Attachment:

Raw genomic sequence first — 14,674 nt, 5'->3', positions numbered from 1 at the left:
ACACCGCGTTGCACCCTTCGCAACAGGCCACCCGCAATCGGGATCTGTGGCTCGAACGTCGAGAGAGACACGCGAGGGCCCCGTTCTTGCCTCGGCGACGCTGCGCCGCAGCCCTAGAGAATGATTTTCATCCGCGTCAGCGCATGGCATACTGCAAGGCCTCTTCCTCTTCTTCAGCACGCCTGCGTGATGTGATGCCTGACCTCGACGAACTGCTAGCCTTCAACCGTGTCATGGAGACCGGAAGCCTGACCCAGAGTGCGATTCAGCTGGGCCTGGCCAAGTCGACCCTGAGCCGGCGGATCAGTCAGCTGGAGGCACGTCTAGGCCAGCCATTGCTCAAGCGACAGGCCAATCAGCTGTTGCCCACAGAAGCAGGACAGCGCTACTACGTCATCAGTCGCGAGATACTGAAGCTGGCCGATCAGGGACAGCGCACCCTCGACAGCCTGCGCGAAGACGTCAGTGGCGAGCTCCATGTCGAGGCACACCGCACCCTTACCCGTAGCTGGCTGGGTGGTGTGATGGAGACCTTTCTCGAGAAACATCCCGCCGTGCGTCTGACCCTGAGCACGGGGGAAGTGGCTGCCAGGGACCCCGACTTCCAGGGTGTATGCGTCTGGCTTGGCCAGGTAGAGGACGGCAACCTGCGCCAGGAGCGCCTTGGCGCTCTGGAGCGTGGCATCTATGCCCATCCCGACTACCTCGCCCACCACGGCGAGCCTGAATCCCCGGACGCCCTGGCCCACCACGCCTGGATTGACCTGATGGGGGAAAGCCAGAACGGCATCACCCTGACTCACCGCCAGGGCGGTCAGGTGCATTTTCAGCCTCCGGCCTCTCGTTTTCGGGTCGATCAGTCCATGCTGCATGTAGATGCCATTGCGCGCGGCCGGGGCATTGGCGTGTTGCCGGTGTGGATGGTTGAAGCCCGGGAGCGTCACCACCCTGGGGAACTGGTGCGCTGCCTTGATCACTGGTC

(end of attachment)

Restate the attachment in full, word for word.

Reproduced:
Raw genomic sequence first — 14,674 nt, 5'->3', positions numbered from 1 at the left:
ACACCGCGTTGCACCCTTCGCAACAGGCCACCCGCAATCGGGATCTGTGGCTCGAACGTCGAGAGAGACACGCGAGGGCCCCGTTCTTGCCTCGGCGACGCTGCGCCGCAGCCCTAGAGAATGATTTTCATCCGCGTCAGCGCATGGCATACTGCAAGGCCTCTTCCTCTTCTTCAGCACGCCTGCGTGATGTGATGCCTGACCTCGACGAACTGCTAGCCTTCAACCGTGTCATGGAGACCGGAAGCCTGACCCAGAGTGCGATTCAGCTGGGCCTGGCCAAGTCGACCCTGAGCCGGCGGATCAGTCAGCTGGAGGCACGTCTAGGCCAGCCATTGCTCAAGCGACAGGCCAATCAGCTGTTGCCCACAGAAGCAGGACAGCGCTACTACGTCATCAGTCGCGAGATACTGAAGCTGGCCGATCAGGGACAGCGCACCCTCGACAGCCTGCGCGAAGACGTCAGTGGCGAGCTCCATGTCGAGGCACACCGCACCCTTACCCGTAGCTGGCTGGGTGGTGTGATGGAGACCTTTCTCGAGAAACATCCCGCCGTGCGTCTGACCCTGAGCACGGGGGAAGTGGCTGCCAGGGACCCCGACTTCCAGGGTGTATGCGTCTGGCTTGGCCAGGTAGAGGACGGCAACCTGCGCCAGGAGCGCCTTGGCGCTCTGGAGCGTGGCATCTATGCCCATCCCGACTACCTCGCCCACCACGGCGAGCCTGAATCCCCGGACGCCCTGGCCCACCACGCCTGGATTGACCTGATGGGGGAAAGCCAGAACGGCATCACCCTGACTCACCGCCAGGGCGGTCAGGTGCATTTTCAGCCTCCGGCCTCTCGTTTTCGGGTCGATCAGTCCATGCTGCATGTAGATGCCATTGCGCGCGGCCGGGGCATTGGCGTGTTGCCGGTGTGGATGGTTGAAGCCCGGGAGCGTCACCACCCTGGGGAACTGGTGCGCTGCCTTGATCACTGGTC